Shoulder Impingement Syndrome


Shoulder impingement syndrome is a painful condition that occurs when the tendons in the shoulder are irritated, inflamed or degenerated from repetitive overhead motions or structural abnormalities in the shoulder.


The shoulder is composed of three bones. The humerus (arm bone), the clavicle (collarbone), and the scapula (shoulder blade).  Four muscles at the shoulder form the rotator cuff, and these muscles allow the arm to rotate and move upward to the front, back, and side.


Shoulder impingement is common in sports that involve repetitive overhead motions or throwing, such as swimming, surfing, baseball, and volleyball. In shoulder impingement, the rotator cuff and bursa get pinched or impinged underneath the acromion during overhead activities, resulting in pain. This can also be caused by the shape of your bones in the shoulder, or it can be caused by arthritis as you age.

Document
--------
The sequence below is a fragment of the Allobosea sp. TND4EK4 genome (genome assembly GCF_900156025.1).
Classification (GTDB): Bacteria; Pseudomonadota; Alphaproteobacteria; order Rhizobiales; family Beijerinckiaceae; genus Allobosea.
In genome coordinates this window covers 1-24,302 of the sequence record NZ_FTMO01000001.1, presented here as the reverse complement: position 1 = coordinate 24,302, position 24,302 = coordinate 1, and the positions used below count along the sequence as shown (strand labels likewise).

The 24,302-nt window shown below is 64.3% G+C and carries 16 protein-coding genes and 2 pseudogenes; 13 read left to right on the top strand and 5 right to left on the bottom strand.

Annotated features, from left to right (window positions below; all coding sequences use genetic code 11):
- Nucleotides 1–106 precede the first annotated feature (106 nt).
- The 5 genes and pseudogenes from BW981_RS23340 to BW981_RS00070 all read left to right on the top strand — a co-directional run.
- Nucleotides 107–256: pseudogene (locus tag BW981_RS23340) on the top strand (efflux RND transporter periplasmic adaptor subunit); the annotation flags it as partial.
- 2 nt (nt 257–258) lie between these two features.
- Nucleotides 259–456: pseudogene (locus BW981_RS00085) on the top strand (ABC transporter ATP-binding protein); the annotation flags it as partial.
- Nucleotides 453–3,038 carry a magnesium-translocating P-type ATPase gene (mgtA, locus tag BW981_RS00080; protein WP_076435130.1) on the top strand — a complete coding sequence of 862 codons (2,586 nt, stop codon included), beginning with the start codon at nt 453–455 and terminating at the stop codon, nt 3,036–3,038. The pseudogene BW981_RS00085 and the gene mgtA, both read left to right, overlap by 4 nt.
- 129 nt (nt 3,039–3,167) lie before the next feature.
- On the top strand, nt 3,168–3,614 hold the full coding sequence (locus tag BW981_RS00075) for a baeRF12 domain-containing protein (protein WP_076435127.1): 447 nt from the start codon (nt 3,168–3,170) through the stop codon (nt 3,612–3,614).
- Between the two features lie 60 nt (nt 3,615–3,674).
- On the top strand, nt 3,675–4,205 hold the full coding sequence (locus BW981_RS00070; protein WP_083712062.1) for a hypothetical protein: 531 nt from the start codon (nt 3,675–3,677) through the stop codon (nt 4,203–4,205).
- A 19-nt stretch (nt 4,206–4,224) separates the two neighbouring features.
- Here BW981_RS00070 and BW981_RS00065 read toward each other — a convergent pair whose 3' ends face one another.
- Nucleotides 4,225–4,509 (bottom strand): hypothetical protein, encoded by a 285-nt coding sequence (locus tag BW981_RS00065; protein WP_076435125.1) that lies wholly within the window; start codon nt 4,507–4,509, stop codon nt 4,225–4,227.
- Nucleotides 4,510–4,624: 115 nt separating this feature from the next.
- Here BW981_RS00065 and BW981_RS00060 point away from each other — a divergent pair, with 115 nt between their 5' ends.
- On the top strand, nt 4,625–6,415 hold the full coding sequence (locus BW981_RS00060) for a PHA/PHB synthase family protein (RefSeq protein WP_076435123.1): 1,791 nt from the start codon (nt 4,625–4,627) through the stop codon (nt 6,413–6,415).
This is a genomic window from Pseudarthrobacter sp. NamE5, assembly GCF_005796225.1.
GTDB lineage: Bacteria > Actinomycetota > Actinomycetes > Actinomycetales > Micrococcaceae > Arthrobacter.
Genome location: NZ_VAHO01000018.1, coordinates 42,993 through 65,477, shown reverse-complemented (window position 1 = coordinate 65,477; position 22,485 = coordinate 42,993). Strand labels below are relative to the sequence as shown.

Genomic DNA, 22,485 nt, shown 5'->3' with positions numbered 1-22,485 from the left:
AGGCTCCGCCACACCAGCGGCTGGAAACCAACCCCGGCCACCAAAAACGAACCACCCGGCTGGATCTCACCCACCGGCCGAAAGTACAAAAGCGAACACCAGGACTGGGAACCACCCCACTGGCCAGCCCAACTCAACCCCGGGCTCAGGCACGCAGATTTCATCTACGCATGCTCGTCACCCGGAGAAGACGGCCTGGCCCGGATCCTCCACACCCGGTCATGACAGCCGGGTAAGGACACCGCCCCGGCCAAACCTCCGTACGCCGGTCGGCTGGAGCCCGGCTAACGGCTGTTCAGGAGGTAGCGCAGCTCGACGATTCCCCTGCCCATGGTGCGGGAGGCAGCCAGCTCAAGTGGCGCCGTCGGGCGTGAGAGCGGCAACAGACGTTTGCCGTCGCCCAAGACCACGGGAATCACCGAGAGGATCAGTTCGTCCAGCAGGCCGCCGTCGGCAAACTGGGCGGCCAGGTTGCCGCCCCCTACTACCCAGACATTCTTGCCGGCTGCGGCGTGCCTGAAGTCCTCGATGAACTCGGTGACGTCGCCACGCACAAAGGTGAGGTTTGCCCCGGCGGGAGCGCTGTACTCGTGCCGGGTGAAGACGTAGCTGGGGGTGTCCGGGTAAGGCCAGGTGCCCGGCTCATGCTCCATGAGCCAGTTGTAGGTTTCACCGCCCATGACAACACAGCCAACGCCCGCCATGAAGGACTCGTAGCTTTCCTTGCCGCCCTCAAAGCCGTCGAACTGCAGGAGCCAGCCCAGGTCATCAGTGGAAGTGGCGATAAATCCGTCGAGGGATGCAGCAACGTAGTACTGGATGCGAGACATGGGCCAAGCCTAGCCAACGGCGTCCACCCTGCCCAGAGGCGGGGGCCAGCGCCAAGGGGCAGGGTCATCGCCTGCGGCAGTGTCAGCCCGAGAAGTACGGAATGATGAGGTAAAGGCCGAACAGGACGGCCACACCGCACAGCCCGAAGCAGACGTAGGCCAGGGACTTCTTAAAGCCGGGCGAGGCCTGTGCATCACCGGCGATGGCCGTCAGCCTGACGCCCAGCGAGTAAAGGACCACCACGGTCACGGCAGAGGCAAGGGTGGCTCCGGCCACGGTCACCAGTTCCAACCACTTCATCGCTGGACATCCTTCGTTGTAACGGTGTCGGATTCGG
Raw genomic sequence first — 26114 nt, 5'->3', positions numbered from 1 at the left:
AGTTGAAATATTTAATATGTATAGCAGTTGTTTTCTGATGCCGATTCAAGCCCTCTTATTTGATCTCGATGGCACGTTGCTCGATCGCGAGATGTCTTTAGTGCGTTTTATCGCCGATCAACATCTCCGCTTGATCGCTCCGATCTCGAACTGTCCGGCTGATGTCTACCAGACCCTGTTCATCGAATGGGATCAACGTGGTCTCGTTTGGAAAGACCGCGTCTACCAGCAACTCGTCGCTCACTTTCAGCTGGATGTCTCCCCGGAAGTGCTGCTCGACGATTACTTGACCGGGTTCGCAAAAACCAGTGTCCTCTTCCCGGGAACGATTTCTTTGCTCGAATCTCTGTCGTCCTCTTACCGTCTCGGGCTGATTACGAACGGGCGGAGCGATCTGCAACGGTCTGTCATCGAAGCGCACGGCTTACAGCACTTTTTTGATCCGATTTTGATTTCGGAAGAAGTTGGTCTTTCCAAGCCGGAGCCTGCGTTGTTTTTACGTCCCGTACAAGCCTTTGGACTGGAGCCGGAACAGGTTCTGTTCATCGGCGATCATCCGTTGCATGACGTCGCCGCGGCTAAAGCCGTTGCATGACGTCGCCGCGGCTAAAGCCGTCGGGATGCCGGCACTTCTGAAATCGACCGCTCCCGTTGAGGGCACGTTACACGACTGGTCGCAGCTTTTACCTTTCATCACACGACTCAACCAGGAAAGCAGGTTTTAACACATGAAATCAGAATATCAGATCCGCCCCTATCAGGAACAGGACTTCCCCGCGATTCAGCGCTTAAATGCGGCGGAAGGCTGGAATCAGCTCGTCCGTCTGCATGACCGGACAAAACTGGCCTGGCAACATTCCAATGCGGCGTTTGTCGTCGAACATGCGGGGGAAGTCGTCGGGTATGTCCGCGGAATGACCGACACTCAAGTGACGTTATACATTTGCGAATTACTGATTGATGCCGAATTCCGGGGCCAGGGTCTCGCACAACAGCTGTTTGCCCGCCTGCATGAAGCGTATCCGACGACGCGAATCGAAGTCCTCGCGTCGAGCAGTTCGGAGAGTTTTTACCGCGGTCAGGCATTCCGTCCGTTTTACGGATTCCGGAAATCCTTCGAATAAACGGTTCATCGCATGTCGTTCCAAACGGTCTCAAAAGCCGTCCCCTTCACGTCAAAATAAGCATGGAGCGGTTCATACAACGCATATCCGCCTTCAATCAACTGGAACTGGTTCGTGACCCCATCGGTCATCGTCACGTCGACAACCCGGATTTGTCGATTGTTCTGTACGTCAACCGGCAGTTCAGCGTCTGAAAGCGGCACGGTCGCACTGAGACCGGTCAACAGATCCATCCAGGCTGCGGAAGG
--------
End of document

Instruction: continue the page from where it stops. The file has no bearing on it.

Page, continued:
Shoulder impingement syndrome causes a generalized aching pain in the shoulder and upper arm. You may feel weakness and pain when you raise your arm for activities, such as combing your hair or putting on a shirt. Pain at night is typical and may interfere with sleep.


Your doctor can diagnose shoulder impingement syndrome by reviewing your medical history and examining your shoulder. X-rays are ordered to check for bone spurs or acromion abnormalities. An MRI may be used to show more detailed pictures of your shoulder, particularly the rotator cuff, the muscles, and joint capsule.


Physical therapy can help to treat shoulder impingement syndrome by helping you to regain the loss of range of motion, and also by helping you strengthen weakened muscles in the shoulder. They will guide you to icing the area to decrease pain and inflammation.

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